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Theodora Phranza; or, the Fall of Constantinople

By John Mason Neale

New York: E.P. Dutton, 1913.
First published London: J. Masters, 1857.

Chapter XXXIX.

"And such concealment as the place can offer,--
No thanks, I pray,--is yours."

The Picture.

Finding that it was absolutely impossible to have an explanation with the Great Acolyth, and doubting whether, in that critical state of affairs there might not be more danger in altering the plan than, even were there any ground for his suspicions, in adhering to the old one,--Manuel Chrysolaras hurried back to the metoecia of Sir Edward de Rushton.

The city now began to present a very different aspect from that which it had borne when he had last passed through it; the doors and windows of many houses were shut; women were no where to be seen; the church of S. Sophia was filled with the greater part, others attempted to conceal themselves in cellars, outhouses, courts; a death-like stillness prevailed in the streets and lanes; and presented a strange contrast with the incessant thundering from the north, and shouts from the east.

The metoecia, when he reached it, seemed deserted; he therefore hurried up to the room where he had left Theodora and her companions, and found them in a dreadful state of agitation.

"Is it taken? is it taken?" cried Theodora and Euphrasia together.

"No," replied Manuel; "it is not taken,--and there are even hopes that it may not be; and De Rushton and the Lord Phranza are safe; so, I hear, dearest, is your father. But they think that it will be best for you to conceal yourselves now, the Emperor being so very hard pressed."

"All the servants have left us," said Theodora; "and we scarcely knew what to do--we were afraid something might have befallen you."

"No," replied he; "I came the first moment that it was thought well--better a little too soon than too late. If any favourable change occurs, I can return and let you know."

They all rose to follow him, and without another word, through open doors and deserted passages, they accompanied him into the garden; and then, through the paths we have before mentioned, into that which belonged to Phranza. The flowers were blooming as gaily as if all had been peace; the birds, indeed, terrified by the incessant roar of the artillery, were silent; a lurid haze, from the rising smoke drifts, had gathered over the sun; the air felt close and sulphureous; but, had there been no uproar and tumult to tell a different tale, one might have imagined the on-coming of a thunderstorm in a sultry day of July.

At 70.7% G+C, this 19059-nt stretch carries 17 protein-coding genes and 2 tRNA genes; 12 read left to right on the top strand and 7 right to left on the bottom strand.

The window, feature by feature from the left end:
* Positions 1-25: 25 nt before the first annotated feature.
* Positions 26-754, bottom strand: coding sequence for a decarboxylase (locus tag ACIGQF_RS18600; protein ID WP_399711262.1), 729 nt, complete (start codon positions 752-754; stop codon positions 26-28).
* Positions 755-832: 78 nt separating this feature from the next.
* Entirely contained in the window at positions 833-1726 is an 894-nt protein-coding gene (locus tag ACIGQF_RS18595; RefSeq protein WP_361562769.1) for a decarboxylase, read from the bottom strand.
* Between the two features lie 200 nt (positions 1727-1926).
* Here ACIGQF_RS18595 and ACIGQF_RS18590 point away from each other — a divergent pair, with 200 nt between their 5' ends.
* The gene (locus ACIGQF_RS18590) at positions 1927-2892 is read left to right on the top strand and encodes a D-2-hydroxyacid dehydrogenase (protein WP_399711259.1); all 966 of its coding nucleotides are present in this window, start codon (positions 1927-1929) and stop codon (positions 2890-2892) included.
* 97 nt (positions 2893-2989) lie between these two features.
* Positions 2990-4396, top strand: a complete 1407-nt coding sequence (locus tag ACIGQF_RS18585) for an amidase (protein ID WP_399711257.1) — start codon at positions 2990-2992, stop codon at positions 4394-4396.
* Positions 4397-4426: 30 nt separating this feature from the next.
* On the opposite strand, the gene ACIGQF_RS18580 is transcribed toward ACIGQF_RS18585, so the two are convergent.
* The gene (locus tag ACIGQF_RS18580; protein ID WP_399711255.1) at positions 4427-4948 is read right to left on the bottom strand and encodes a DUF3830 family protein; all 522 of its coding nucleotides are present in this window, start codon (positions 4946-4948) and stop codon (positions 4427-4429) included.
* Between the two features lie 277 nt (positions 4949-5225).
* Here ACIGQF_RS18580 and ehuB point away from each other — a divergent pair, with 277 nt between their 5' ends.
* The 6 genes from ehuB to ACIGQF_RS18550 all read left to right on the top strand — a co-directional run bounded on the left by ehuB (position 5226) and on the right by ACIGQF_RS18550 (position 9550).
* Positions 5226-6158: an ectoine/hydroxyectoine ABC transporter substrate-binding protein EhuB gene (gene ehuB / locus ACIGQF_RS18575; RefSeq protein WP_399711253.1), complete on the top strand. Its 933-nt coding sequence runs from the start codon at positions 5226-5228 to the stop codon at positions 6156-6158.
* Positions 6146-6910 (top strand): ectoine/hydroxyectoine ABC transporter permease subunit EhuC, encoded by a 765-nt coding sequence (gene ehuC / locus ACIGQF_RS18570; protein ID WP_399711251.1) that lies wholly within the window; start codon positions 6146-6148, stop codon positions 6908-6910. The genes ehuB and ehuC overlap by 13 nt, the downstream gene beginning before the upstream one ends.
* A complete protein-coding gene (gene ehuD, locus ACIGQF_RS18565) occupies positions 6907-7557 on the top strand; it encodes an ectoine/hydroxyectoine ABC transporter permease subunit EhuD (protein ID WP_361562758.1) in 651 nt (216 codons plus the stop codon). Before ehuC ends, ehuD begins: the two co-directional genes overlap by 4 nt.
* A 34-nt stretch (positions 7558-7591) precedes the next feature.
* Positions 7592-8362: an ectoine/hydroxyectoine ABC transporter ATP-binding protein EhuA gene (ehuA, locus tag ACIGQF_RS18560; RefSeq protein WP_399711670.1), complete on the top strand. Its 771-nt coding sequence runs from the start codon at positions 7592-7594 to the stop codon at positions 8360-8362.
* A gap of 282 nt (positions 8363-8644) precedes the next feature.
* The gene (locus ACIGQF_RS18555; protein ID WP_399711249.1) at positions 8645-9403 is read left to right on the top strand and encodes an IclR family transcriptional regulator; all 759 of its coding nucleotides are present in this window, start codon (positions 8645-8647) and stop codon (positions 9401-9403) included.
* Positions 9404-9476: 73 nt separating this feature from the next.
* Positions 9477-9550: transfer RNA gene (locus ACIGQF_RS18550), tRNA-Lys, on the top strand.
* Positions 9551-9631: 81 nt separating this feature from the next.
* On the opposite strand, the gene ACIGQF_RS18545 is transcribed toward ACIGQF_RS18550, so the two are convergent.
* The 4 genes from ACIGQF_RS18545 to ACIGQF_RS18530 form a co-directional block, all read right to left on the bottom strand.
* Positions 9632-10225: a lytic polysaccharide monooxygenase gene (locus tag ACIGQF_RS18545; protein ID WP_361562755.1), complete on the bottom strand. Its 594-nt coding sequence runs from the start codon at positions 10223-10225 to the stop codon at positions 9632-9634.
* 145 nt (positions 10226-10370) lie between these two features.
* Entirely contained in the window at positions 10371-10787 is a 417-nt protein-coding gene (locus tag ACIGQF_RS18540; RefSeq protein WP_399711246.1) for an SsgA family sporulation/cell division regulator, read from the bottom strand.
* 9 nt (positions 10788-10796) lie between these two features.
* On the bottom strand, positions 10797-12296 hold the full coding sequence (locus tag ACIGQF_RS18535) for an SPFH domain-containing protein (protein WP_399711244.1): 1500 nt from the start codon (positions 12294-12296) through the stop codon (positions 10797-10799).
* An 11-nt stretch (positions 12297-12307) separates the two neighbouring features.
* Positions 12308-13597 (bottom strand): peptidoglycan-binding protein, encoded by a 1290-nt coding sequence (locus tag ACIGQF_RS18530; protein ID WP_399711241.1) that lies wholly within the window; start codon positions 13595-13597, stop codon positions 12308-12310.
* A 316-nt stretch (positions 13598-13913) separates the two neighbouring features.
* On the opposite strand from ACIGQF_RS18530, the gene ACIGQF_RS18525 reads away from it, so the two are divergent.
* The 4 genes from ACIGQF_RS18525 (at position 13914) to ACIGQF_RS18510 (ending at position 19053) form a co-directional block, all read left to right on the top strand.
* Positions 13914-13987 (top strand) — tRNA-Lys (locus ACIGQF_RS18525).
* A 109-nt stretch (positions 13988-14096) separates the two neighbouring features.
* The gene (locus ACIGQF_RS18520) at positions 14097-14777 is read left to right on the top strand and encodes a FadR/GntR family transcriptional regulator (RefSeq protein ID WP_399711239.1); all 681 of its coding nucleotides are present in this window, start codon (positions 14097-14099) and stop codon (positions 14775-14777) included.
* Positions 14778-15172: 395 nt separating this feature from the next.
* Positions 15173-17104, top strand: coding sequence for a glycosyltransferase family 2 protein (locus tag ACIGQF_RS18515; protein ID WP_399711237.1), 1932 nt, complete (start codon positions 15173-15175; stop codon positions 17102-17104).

Barlaam was already at the ice-house, whither he had previously betaken himself to make sure that there was no one near the spot whose presence might be dangerous. Manuel went first with his Euphrasia,--at Theodora's request: she herself followed with the Lady Choniatis. The old steward met them on the steps that led down to the ice-house.

"God send you safe!" said he, in a voice trembling with emotion: "forty-six years have I eaten your father's bread, lady, and if I can save you by laying down my old life for you, most thankful shall I be so to do."

"I believe you, Barlaam," said Theodora, holding out her hand to him, which the steward kissed as reverentially as if it had been that of a queen.

"Please you to go in?" said Manuel to Theodora.

She trembled very much; but, without any further reply, she walked down the steps into the room prepared for their reception. Barlaam had done what he could to make it comfortable: some thick matting and cushions were spread on the ground: a couple of bottles of wine, some small loaves, and a pasty, were placed in one corner; with the one or two other requisites of the day for a satisfactory meal. The place was not absolutely dark,--for a slit towards the roof admitted some portion of light; and though chilly, it was not at all damp. The Lady Choniatis came next; then Manuel, after tenderly kissing Euphrasia, followed her down, and looked round him.

"Barlaam has done what he could," said he, as the old man entered; "and, what is more, he has had an interior lock put on. That is capital indeed."